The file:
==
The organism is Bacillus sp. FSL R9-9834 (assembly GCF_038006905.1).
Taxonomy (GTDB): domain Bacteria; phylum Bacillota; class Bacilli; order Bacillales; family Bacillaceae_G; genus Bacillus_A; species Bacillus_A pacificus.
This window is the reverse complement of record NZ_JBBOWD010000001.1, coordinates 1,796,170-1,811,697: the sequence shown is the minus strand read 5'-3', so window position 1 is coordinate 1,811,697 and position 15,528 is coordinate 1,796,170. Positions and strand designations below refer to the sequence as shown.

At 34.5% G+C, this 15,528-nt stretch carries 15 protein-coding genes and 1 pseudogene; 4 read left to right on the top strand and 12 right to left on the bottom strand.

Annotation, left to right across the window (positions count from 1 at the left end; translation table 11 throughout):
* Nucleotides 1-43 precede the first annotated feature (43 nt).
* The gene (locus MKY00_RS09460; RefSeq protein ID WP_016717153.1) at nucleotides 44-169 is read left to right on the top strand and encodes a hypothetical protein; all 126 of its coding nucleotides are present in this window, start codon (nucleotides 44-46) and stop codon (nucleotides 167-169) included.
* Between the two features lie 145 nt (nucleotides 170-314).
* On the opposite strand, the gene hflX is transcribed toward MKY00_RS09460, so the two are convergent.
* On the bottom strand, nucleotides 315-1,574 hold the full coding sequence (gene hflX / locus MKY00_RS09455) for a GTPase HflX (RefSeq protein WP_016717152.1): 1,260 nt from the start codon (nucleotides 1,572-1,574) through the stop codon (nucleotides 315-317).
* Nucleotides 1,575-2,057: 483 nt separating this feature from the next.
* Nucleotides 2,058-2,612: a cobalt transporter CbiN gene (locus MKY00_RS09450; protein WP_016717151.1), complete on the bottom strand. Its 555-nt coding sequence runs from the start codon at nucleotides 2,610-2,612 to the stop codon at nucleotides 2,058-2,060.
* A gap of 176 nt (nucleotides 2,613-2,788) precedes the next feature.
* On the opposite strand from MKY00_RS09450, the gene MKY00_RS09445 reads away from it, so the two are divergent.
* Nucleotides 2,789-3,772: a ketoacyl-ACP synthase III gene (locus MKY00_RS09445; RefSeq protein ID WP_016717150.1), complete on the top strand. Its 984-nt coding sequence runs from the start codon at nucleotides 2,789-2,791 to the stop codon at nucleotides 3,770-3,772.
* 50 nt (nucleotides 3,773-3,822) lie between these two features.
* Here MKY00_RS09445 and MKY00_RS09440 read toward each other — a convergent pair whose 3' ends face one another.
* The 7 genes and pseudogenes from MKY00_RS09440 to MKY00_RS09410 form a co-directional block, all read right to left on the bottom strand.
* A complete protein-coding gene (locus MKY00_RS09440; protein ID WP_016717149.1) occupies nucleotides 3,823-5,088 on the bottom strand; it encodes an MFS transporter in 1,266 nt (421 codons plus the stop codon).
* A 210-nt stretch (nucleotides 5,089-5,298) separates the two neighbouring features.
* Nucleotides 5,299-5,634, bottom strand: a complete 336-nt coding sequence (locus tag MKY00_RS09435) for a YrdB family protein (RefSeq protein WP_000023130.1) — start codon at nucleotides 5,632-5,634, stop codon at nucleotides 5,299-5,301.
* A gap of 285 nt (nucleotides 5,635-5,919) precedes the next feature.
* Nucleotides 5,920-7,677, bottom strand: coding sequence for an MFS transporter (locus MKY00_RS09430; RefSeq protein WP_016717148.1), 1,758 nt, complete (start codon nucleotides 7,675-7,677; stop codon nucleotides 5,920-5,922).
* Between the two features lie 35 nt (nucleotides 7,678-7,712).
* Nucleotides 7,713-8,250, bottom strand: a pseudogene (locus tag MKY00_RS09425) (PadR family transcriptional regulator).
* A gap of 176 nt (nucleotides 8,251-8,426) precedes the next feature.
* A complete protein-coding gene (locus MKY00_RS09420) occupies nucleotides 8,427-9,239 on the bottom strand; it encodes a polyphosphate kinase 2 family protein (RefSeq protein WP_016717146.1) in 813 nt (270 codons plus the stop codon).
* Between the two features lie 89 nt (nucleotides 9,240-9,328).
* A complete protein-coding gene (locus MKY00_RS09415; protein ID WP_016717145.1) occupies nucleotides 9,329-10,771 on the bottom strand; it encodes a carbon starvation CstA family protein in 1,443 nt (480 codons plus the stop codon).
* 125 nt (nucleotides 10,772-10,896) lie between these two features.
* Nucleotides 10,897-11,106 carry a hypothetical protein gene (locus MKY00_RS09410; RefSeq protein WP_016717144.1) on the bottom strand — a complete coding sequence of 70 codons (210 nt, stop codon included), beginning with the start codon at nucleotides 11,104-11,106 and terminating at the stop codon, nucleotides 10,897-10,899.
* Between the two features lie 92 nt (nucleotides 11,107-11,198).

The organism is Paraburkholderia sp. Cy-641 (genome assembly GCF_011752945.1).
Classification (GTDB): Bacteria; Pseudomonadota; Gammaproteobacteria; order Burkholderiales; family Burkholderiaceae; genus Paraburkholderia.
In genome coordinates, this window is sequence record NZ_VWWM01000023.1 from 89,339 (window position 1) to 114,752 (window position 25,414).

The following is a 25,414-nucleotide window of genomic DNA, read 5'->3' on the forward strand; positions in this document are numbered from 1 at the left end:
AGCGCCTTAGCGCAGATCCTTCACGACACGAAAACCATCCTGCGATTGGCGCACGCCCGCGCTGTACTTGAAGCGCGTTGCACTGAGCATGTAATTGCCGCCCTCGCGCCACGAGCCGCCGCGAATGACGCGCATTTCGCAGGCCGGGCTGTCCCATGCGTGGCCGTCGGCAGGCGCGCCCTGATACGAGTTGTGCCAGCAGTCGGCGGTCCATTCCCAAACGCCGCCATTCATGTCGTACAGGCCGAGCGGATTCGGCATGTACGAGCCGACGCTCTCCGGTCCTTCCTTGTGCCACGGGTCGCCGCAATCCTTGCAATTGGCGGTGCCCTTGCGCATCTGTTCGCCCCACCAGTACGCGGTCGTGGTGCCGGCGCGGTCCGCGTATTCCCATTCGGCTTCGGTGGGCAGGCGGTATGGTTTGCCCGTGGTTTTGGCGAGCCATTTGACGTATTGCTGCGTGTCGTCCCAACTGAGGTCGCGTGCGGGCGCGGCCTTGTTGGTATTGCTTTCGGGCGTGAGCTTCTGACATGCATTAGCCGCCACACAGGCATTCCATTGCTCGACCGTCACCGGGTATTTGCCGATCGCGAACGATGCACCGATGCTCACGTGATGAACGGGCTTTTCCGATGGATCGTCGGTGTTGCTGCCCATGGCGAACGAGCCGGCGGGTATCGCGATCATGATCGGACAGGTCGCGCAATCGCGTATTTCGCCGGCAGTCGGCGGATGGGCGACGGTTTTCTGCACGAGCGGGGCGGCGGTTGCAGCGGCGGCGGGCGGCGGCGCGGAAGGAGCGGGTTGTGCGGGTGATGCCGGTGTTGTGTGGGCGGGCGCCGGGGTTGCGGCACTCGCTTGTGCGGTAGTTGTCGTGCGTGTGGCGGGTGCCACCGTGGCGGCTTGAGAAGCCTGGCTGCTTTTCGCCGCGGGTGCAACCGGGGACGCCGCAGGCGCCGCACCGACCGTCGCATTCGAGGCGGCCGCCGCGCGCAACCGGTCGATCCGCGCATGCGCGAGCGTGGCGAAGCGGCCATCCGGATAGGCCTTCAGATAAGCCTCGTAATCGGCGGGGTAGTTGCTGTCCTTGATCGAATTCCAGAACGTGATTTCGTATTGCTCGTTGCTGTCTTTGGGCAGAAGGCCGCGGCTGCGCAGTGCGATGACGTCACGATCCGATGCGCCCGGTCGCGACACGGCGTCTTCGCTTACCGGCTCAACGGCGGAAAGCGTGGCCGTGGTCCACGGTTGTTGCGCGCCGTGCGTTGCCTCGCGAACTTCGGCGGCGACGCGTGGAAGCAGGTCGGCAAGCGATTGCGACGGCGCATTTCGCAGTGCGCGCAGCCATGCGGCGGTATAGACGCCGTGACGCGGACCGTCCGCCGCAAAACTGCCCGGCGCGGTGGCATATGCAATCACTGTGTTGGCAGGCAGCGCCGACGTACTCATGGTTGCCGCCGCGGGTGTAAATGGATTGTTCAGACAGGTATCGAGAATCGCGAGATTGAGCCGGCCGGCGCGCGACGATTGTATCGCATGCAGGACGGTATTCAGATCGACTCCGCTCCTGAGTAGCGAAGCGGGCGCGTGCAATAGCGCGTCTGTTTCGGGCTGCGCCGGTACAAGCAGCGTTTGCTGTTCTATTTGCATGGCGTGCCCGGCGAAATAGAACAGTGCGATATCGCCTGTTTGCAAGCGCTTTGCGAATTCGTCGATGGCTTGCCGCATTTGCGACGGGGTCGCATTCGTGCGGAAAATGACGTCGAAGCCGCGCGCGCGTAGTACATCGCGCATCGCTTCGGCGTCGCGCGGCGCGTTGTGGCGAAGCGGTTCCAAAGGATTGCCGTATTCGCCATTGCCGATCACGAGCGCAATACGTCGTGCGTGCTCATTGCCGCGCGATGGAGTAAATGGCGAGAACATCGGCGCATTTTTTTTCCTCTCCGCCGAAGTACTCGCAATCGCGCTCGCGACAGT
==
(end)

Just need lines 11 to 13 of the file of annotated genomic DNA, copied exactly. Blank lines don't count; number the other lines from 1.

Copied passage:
* Nucleotides 1,575-2,057: 483 nt separating this feature from the next.
* Nucleotides 2,058-2,612: a cobalt transporter CbiN gene (locus MKY00_RS09450; protein WP_016717151.1), complete on the bottom strand. Its 555-nt coding sequence runs from the start codon at nucleotides 2,610-2,612 to the stop codon at nucleotides 2,058-2,060.
* A gap of 176 nt (nucleotides 2,613-2,788) precedes the next feature.